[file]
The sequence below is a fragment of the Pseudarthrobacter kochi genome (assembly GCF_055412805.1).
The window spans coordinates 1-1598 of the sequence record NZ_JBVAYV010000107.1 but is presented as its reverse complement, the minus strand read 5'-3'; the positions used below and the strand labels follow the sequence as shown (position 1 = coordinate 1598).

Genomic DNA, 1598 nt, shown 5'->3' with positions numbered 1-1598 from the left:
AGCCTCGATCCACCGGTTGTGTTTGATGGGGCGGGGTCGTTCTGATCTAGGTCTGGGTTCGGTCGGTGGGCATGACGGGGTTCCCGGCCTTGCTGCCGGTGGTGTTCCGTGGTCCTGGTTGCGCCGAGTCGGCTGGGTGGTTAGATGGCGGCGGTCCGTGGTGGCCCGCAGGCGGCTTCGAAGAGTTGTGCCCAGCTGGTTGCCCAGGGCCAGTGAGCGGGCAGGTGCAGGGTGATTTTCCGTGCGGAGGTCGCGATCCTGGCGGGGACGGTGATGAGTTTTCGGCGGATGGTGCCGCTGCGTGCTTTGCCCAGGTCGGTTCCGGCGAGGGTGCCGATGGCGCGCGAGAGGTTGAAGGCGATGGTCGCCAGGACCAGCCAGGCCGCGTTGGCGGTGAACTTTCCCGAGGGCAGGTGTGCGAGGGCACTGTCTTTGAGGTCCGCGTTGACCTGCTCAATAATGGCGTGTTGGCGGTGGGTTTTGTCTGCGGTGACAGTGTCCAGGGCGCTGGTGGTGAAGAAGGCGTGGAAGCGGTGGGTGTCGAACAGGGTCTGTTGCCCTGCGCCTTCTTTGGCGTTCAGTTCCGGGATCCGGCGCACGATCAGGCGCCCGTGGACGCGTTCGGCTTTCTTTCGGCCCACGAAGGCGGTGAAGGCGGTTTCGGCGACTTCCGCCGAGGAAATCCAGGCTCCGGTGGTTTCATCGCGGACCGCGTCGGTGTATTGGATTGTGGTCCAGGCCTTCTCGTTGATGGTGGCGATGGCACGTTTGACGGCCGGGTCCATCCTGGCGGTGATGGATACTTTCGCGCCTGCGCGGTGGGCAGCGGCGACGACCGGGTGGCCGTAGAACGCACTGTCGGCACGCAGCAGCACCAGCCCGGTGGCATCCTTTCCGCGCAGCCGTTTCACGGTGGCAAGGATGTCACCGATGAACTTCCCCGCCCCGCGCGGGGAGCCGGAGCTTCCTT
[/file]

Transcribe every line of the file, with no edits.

The sequence below is a fragment of the Pseudarthrobacter kochi genome (assembly GCF_055412805.1).
The window spans coordinates 1-1598 of the sequence record NZ_JBVAYV010000107.1 but is presented as its reverse complement, the minus strand read 5'-3'; the positions used below and the strand labels follow the sequence as shown (position 1 = coordinate 1598).

Genomic DNA, 1598 nt, shown 5'->3' with positions numbered 1-1598 from the left:
AGCCTCGATCCACCGGTTGTGTTTGATGGGGCGGGGTCGTTCTGATCTAGGTCTGGGTTCGGTCGGTGGGCATGACGGGGTTCCCGGCCTTGCTGCCGGTGGTGTTCCGTGGTCCTGGTTGCGCCGAGTCGGCTGGGTGGTTAGATGGCGGCGGTCCGTGGTGGCCCGCAGGCGGCTTCGAAGAGTTGTGCCCAGCTGGTTGCCCAGGGCCAGTGAGCGGGCAGGTGCAGGGTGATTTTCCGTGCGGAGGTCGCGATCCTGGCGGGGACGGTGATGAGTTTTCGGCGGATGGTGCCGCTGCGTGCTTTGCCCAGGTCGGTTCCGGCGAGGGTGCCGATGGCGCGCGAGAGGTTGAAGGCGATGGTCGCCAGGACCAGCCAGGCCGCGTTGGCGGTGAACTTTCCCGAGGGCAGGTGTGCGAGGGCACTGTCTTTGAGGTCCGCGTTGACCTGCTCAATAATGGCGTGTTGGCGGTGGGTTTTGTCTGCGGTGACAGTGTCCAGGGCGCTGGTGGTGAAGAAGGCGTGGAAGCGGTGGGTGTCGAACAGGGTCTGTTGCCCTGCGCCTTCTTTGGCGTTCAGTTCCGGGATCCGGCGCACGATCAGGCGCCCGTGGACGCGTTCGGCTTTCTTTCGGCCCACGAAGGCGGTGAAGGCGGTTTCGGCGACTTCCGCCGAGGAAATCCAGGCTCCGGTGGTTTCATCGCGGACCGCGTCGGTGTATTGGATTGTGGTCCAGGCCTTCTCGTTGATGGTGGCGATGGCACGTTTGACGGCCGGGTCCATCCTGGCGGTGATGGATACTTTCGCGCCTGCGCGGTGGGCAGCGGCGACGACCGGGTGGCCGTAGAACGCACTGTCGGCACGCAGCAGCACCAGCCCGGTGGCATCCTTTCCGCGCAGCCGTTTCACGGTGGCAAGGATGTCACCGATGAACTTCCCCGCCCCGCGCGGGGAGCCGGAGCTTCCTT